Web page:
On the other hand, in digital media (social networks, online newspapers, etc) it was found that, just one month after the publication of the list, the presence of keywords such as “top 25 primates” or “primates in danger” increased, as well as the common names of the 25 species included.

Chimpanzees and man.

As you can see, these types of publications have great potential to bring to our attention species that are heading for extinction, especially those that people know very little about. This is just the first step in starting to protect them, or, at least, improving their situation.

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  • Schwitzer, C., Mittermeier, R.A., Rylands, A.B., Chiozza, F., Williamson, E.A., Macfie, E.J., Wallis, J. and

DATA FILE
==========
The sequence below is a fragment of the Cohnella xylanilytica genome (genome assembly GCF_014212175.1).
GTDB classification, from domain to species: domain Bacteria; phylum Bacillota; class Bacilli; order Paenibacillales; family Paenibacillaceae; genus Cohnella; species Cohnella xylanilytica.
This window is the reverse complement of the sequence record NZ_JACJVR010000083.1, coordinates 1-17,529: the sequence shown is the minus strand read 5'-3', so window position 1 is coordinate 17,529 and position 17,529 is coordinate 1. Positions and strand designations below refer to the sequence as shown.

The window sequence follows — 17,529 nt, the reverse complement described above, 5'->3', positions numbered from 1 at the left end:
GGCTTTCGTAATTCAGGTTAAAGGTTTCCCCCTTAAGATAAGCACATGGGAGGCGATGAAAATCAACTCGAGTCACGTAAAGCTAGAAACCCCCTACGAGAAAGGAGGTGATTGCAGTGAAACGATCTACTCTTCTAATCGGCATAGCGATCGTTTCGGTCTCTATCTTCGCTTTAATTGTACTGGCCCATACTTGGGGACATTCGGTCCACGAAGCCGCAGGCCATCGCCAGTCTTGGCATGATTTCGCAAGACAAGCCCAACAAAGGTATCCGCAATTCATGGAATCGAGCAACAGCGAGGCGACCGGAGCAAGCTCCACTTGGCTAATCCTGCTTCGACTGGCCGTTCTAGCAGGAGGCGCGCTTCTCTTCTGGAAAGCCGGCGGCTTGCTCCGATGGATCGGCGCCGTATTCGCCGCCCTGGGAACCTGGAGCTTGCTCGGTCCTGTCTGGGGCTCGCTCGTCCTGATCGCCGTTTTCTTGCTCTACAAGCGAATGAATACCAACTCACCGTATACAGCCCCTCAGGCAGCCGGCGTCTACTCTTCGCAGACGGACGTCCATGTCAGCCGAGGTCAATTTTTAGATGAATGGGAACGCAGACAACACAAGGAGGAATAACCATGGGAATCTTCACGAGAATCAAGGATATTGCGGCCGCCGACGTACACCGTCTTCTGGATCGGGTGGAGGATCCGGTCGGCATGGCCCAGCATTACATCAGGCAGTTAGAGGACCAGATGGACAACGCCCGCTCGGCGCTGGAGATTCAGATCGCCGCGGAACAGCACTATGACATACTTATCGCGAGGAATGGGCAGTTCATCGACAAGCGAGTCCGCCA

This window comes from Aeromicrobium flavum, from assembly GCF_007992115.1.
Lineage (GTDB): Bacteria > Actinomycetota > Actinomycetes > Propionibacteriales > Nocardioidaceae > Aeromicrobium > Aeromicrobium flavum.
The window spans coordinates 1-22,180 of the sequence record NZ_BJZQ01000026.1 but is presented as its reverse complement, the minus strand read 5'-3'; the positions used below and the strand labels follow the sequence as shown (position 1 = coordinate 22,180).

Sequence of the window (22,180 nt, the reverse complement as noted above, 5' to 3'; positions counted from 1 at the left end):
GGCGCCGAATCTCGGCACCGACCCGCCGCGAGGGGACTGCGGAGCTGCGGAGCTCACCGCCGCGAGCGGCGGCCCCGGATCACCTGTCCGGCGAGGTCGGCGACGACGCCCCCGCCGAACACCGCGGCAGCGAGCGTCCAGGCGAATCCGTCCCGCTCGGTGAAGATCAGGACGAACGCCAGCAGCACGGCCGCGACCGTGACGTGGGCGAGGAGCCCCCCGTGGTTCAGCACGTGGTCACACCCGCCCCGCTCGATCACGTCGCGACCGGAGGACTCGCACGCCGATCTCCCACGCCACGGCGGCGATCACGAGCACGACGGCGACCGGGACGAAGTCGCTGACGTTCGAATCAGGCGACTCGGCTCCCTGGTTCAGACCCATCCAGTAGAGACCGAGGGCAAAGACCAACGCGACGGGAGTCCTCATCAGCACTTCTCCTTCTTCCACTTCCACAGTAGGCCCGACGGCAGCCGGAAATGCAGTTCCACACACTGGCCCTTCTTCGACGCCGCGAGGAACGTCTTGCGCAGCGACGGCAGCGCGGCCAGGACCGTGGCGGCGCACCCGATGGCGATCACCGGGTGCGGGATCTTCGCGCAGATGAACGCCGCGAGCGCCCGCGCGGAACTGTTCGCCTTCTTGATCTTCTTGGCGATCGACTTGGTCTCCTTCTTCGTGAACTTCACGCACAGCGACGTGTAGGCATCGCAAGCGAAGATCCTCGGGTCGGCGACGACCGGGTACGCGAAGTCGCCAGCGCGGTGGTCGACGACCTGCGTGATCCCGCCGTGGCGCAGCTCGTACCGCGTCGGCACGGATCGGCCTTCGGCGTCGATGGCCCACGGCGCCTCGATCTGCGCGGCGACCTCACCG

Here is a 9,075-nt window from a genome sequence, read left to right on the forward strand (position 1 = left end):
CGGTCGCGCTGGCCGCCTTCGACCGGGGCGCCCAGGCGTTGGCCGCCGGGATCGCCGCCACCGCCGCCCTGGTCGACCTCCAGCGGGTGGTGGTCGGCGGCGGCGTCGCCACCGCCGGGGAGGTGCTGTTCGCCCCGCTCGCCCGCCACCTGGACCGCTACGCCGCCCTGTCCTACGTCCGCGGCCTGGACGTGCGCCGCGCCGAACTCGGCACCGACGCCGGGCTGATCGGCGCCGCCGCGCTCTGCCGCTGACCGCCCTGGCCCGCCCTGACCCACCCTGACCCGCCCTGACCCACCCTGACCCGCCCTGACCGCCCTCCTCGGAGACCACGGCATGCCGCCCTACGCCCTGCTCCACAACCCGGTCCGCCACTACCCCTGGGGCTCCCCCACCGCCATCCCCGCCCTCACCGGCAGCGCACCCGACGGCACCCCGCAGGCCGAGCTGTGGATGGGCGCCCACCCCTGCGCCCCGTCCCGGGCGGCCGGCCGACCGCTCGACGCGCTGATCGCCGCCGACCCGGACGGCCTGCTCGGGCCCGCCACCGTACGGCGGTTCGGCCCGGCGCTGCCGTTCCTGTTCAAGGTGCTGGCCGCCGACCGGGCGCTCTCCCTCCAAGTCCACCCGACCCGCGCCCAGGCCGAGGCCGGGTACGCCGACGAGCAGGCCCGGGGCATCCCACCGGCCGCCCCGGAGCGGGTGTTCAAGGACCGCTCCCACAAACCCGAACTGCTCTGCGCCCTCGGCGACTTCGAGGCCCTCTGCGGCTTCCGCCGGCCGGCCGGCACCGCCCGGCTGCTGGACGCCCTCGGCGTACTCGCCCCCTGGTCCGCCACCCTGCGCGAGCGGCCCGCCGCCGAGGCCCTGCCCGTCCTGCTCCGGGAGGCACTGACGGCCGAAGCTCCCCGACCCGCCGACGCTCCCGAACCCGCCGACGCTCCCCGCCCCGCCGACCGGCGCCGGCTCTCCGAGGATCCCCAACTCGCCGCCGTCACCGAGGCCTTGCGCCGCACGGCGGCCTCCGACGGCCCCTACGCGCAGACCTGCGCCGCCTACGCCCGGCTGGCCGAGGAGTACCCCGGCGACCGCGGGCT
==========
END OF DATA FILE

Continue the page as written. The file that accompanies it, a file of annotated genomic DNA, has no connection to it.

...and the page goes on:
Cotton, A. (eds.). 2017. Primates in Peril: The World’s 25 Most Endangered Primates 2018–2020.
    IUCN SSC Primate Specialist Group (PSG), International Primatological Society (IPS), Conservation
    International (CI), and Bristol Zoological Society, Arlington, VA. 99 pp.
  • Acerbi, A., Kerhoas, D., Webber, A. D., McCabe, G., Mittermeier, R. A., & Schwitzer, C. (2020). The impact of the “World’s 25 Most Endangered Primates” list on scientific publications and media. Journal for Nature Conservation, 125794. doi:10.1016/j.jnc.2020.125794